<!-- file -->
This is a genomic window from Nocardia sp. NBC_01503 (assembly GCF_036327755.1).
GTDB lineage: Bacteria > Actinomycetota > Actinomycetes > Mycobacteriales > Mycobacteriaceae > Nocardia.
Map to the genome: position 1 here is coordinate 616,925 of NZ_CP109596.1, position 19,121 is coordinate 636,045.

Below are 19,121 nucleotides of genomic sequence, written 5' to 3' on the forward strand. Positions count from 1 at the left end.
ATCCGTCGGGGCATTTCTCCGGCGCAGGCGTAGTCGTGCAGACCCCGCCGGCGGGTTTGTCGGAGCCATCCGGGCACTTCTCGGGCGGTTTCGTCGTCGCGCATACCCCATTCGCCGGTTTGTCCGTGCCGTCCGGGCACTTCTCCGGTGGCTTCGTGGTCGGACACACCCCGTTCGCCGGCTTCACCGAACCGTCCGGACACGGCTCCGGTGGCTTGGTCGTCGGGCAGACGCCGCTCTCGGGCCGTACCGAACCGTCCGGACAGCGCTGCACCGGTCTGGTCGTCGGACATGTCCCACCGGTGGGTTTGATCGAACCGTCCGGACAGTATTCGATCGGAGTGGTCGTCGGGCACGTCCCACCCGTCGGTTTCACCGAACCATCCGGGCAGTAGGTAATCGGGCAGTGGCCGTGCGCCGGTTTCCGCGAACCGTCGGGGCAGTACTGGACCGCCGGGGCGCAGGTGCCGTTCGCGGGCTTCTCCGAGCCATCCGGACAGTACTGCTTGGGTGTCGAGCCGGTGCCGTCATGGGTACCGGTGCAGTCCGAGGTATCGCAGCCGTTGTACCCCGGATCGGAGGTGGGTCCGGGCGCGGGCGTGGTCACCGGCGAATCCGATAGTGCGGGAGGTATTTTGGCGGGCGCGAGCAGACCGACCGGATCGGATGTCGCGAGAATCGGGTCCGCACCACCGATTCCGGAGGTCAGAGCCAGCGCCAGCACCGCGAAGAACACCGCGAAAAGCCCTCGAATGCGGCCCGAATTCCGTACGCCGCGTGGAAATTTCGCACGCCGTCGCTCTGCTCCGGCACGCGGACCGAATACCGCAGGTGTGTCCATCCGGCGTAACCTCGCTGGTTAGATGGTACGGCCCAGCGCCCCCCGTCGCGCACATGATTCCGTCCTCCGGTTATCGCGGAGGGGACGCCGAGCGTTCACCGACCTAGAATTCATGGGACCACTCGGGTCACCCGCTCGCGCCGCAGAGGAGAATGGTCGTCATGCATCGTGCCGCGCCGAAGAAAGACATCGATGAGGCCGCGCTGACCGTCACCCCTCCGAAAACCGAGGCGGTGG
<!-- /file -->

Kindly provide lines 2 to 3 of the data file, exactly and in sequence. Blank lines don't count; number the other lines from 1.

GTDB lineage: Bacteria > Actinomycetota > Actinomycetes > Mycobacteriales > Mycobacteriaceae > Nocardia.
Map to the genome: position 1 here is coordinate 616,925 of NZ_CP109596.1, position 19,121 is coordinate 636,045.